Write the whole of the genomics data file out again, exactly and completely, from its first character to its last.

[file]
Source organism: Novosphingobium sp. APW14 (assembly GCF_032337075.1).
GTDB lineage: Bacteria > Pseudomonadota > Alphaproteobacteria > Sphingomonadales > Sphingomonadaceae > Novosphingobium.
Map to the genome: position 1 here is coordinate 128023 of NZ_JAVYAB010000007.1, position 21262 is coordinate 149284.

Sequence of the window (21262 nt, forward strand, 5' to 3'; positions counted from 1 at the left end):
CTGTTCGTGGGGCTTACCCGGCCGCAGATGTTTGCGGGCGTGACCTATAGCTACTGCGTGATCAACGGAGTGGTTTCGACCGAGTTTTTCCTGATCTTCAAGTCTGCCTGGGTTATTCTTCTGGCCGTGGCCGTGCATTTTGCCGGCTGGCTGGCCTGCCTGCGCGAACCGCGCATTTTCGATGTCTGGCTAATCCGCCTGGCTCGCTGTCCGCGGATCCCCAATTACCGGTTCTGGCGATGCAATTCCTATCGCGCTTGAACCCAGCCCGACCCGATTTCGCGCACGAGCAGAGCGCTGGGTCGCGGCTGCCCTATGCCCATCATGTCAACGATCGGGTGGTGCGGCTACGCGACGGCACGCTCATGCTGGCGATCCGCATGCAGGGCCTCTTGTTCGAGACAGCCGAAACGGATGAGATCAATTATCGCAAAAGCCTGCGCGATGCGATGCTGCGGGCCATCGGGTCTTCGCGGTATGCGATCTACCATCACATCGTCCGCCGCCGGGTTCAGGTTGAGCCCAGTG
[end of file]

Source organism: Novosphingobium sp. APW14 (assembly GCF_032337075.1).
GTDB lineage: Bacteria > Pseudomonadota > Alphaproteobacteria > Sphingomonadales > Sphingomonadaceae > Novosphingobium.
Map to the genome: position 1 here is coordinate 128023 of NZ_JAVYAB010000007.1, position 21262 is coordinate 149284.

Sequence of the window (21262 nt, forward strand, 5' to 3'; positions counted from 1 at the left end):
CTGTTCGTGGGGCTTACCCGGCCGCAGATGTTTGCGGGCGTGACCTATAGCTACTGCGTGATCAACGGAGTGGTTTCGACCGAGTTTTTCCTGATCTTCAAGTCTGCCTGGGTTATTCTTCTGGCCGTGGCCGTGCATTTTGCCGGCTGGCTGGCCTGCCTGCGCGAACCGCGCATTTTCGATGTCTGGCTAATCCGCCTGGCTCGCTGTCCGCGGATCCCCAATTACCGGTTCTGGCGATGCAATTCCTATCGCGCTTGAACCCAGCCCGACCCGATTTCGCGCACGAGCAGAGCGCTGGGTCGCGGCTGCCCTATGCCCATCATGTCAACGATCGGGTGGTGCGGCTACGCGACGGCACGCTCATGCTGGCGATCCGCATGCAGGGCCTCTTGTTCGAGACAGCCGAAACGGATGAGATCAATTATCGCAAAAGCCTGCGCGATGCGATGCTGCGGGCCATCGGGTCTTCGCGGTATGCGATCTACCATCACATCGTCCGCCGCCGGGTTCAGGTTGAGCCCAGTG